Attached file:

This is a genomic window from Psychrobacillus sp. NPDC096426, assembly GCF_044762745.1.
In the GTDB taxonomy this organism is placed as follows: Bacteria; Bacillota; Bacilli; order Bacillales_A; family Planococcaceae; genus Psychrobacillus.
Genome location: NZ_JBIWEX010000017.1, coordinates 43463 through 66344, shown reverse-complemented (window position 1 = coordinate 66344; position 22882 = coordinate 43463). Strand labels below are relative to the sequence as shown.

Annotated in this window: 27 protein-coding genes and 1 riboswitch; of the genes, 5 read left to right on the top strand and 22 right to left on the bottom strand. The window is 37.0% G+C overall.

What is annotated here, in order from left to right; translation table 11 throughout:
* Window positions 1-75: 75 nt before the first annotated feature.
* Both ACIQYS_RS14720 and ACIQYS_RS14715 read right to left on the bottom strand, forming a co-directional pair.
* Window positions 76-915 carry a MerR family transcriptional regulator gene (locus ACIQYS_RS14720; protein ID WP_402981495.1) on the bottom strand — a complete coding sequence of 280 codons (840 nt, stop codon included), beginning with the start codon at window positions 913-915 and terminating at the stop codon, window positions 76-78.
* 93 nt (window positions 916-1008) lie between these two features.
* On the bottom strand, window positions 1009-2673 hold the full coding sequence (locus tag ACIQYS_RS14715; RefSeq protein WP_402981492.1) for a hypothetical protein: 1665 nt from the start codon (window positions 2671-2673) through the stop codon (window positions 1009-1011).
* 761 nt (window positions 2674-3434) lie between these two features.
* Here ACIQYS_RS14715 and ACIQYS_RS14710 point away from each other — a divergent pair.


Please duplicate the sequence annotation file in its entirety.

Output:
This is a genomic window from Psychrobacillus sp. NPDC096426, assembly GCF_044762745.1.
In the GTDB taxonomy this organism is placed as follows: Bacteria; Bacillota; Bacilli; order Bacillales_A; family Planococcaceae; genus Psychrobacillus.
Genome location: NZ_JBIWEX010000017.1, coordinates 43463 through 66344, shown reverse-complemented (window position 1 = coordinate 66344; position 22882 = coordinate 43463). Strand labels below are relative to the sequence as shown.

Annotated in this window: 27 protein-coding genes and 1 riboswitch; of the genes, 5 read left to right on the top strand and 22 right to left on the bottom strand. The window is 37.0% G+C overall.

What is annotated here, in order from left to right; translation table 11 throughout:
* Window positions 1-75: 75 nt before the first annotated feature.
* Both ACIQYS_RS14720 and ACIQYS_RS14715 read right to left on the bottom strand, forming a co-directional pair.
* Window positions 76-915 carry a MerR family transcriptional regulator gene (locus ACIQYS_RS14720; protein ID WP_402981495.1) on the bottom strand — a complete coding sequence of 280 codons (840 nt, stop codon included), beginning with the start codon at window positions 913-915 and terminating at the stop codon, window positions 76-78.
* 93 nt (window positions 916-1008) lie between these two features.
* On the bottom strand, window positions 1009-2673 hold the full coding sequence (locus tag ACIQYS_RS14715; RefSeq protein WP_402981492.1) for a hypothetical protein: 1665 nt from the start codon (window positions 2671-2673) through the stop codon (window positions 1009-1011).
* 761 nt (window positions 2674-3434) lie between these two features.
* Here ACIQYS_RS14715 and ACIQYS_RS14710 point away from each other — a divergent pair.